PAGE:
Friday, November 18, 2016

Creatures are far cuter than terrifying in fun-filled ‘Fantastic Beasts and Where to Find Them’

By Steve Crum
The joyful absurdities and frightful images peppering the self-described Fantastic Beasts and Where to Find Them are reason enough to see this fun flick. There is also an engaging performance by Eddie Redmayne, who has had a run of Oscar worthy turns over the past couple of years. In 2014, he won the Best Actor for playing Stephen Hawking in The Theory of Everything
His role as central character Newt Scamander is not much of an acting stretch, however, since he is repeatedly prone to display wonderment and slight reserve. But that is OK, since the role demands such and little more. Fantastic Beasts, after all, is from the Harry Potter school of actors who have learned to act and react against blue screen for effects that will be added later.
Speaking of Master Potter, J. K. Rowling wrote the Fantastic Beasts screenplay as well as the book it is based upon. Need I remind anyone she is also the author of all the Harry Potter books? This is her first attempt at adapting one of her works for the screen, and she does a good job, despite stretches of dialogue—and silence—that could have been tightened. Movie pacing is different from book pacing. 
So what we get with Fantastic Beasts and Where to Find Them is a sort of prequel to the Harry Potter series, even though there is no Harry himself depicted or referenced. But there is mention of Hogwarts, Potter’s wizard academy, as well as talk of a few familiar Potter characters. The story opens in 1926 New York City, as Redmayne’s Newt arrives by ship and goes through customs. He is carrying one medium-sized suitcase, but what a suitcase it is. It moves like there is something inside. There is. (Spoiler alert.) Magically past security, Newt wanders into NYC, and soon the first of many creatures is accidentally unleashed. 
Be aware that what follows is an outbreak of unique animals and insects that are either terrorizing or burglarizing Big Apple citizenry. Thank goodness for 21st Century digital effects, which make the impossible seem so real. The “beasts” are indeed “fantastic.” I have to mention my favorite, the first to escape Newt’s grasp. He/She/It is a Niffler, a platypus-looking cutie driven to steal jewelry and coins via pickpocketing and outright store and bank break-ins. This comedy relief creature should be a merchandizing goldmine since it’s already being sold as a toy this Christmas season.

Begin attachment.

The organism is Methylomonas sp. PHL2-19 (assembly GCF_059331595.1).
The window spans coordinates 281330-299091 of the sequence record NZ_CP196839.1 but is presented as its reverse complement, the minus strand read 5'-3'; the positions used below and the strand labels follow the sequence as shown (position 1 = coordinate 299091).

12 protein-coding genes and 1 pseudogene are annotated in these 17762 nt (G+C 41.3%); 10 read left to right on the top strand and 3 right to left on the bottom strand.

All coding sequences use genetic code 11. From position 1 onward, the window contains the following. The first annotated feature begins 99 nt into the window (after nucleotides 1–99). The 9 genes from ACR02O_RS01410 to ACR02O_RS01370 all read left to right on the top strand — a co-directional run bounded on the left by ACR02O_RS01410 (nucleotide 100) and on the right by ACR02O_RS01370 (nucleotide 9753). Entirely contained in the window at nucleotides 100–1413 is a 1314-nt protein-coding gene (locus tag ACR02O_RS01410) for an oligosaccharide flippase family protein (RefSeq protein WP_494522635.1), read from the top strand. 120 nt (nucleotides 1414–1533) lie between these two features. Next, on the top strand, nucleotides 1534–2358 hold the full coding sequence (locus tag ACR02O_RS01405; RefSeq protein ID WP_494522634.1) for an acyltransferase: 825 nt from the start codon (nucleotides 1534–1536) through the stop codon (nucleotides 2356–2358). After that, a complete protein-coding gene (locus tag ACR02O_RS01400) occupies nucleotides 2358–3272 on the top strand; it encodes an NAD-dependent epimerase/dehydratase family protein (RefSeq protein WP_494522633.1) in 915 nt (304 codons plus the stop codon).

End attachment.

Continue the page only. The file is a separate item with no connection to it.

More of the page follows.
Turns out that there is a literally underground witch and wizard society in NYC, and when they get wind of Newt’s arrival, he is under severe scrutiny. He is particularly targeted by the most evil among them, Percival Graves (Colin Farrell). There is also a Magical Congress of the United States of America (MACUSA) that seeks to track and control the wizard/witch population. So enters Porpentina Goldstein (Katherine Waterston, Sam’s daughter), who is assigned to accompany Newt and monitor his activities during his visit as a rep of the Ministry of Magic.
Integral to the likability of Fantastic Beasts is the totally human character, Jacob Kowalski (Dan Fogler), who crosses paths with Newt by accidentally switching suitcases with him. 
A dozen-plus characters of various degrees of humanity and outer worldliness round out the fantasy tale. Look for Jon Voight (a powerful magnate), Ron Perlman (Gnarlack the goblin gangster), and…a secret already disclosed publicly…Johnny Depp as Gellert Grinedelwald, a dark wizard. Depp is slated to have a much larger part in the next Newt Scamander film, out in two years. 
Bets are on that this will be a mega-hit since four sequels are planned with release dates of two years apart. Director David Yates, who helmed the last four Harry Potter movies, is slated to handle all of Newt’s adventures. Whether or not Rowling plans to write future screenplays in the series is unknown. 

GRADE on an A-F Scale: B